At least 36% of ATS staff members are data geeks. So said a Facebook post on National Statistics Day in October 2015. Of our current staff of 20, at least eight work closely with the tasks of gathering and analyzing a wealth of data collected through the Annual Report Forms, the Entering Student, Graduating Student, and Alumnae/I Questionnaires, and the various surveys conducted by our research department on behalf of projects such as the Educational Models and Practices project and the Economic Challenges Facing Future Ministers project.
As the keeper of all these data, ATS is in a unique position to determine what is happening in theological education. What are the enrollment trends? Who is coming to seminary, and why? What levels of debt do students bring with them to seminary? How much more do they incur while they are there? What are they choosing to study? What percentage are finishing their degree programs? How are graduates faring in the job market? What, exactly, does that job market look like these days? Are graduates well prepared for the roles they are expected to play? And what are schools doing to respond to a rapidly changing landscape?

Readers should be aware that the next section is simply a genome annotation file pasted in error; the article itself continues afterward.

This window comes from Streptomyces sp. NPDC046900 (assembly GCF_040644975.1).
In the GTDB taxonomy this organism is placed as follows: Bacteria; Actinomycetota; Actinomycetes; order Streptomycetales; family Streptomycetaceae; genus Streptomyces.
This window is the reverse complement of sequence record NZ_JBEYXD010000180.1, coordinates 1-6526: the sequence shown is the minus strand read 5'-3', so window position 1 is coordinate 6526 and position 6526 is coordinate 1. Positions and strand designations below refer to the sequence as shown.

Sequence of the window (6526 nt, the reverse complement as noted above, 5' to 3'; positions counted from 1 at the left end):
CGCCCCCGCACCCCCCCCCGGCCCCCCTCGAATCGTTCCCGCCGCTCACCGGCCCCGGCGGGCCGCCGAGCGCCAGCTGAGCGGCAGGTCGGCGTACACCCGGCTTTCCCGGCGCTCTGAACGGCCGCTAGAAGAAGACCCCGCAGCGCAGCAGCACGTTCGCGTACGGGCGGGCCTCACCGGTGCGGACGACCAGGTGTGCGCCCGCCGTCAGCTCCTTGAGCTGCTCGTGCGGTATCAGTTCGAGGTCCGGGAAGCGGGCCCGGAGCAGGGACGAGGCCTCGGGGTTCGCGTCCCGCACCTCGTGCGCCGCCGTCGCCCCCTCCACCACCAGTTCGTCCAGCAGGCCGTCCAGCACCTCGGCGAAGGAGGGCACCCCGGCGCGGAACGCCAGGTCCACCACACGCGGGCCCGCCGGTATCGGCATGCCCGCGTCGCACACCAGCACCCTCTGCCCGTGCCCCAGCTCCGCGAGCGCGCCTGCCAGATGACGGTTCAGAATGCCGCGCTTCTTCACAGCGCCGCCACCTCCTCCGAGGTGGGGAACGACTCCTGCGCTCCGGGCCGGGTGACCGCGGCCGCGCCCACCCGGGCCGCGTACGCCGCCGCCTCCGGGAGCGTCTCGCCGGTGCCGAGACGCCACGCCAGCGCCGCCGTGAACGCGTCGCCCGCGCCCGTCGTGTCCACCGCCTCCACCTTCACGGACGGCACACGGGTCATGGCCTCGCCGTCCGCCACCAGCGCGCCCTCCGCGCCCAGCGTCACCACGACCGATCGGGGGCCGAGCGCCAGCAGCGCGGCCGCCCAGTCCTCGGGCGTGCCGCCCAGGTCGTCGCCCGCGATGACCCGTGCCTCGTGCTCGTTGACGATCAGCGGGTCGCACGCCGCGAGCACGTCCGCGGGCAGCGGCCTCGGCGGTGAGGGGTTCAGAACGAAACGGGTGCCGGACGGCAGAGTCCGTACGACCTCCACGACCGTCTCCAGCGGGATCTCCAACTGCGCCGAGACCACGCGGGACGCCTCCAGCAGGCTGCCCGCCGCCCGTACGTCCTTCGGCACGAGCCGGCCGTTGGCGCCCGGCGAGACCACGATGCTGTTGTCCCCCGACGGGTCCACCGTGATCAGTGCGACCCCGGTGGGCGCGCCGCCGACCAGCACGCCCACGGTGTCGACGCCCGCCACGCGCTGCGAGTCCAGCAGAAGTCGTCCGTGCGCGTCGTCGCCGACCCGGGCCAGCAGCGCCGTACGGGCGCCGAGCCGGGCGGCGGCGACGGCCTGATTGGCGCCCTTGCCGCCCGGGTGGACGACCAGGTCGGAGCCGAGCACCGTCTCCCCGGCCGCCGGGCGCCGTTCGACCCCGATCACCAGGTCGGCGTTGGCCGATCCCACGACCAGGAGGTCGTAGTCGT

This blog will share the insights of my colleagues who work most closely with ATS data. Chris Meinzer, senior director of administration and CFO, and Tom Tanner, director, accreditation and institutional evaluation, parse the data collected through the Annual Report Forms and aggregated in the Annual Data Tables to identify major trends in enrollment, seminary finances, and faculty composition. Jo Ann Deasy examines the data related to educational debt as it affects both schools and the students who attend them. She also tracks the experiences and perceptions of students as they enter seminary, graduate, and proceed through their careers as alumni/ae. Debbie Gin, director of research and faculty development, conducts studies to answer questions as they arise. For the Educational Models and Practices project, for instance, she conducted the initial mapping survey that has determined the hundreds of different ways in which schools are responding to today’s context and its attendant challenges. Collectively, the work of these colleagues demonstrates that data indeed matters. Subscribe to this blog and stay tuned to hear what they have to say.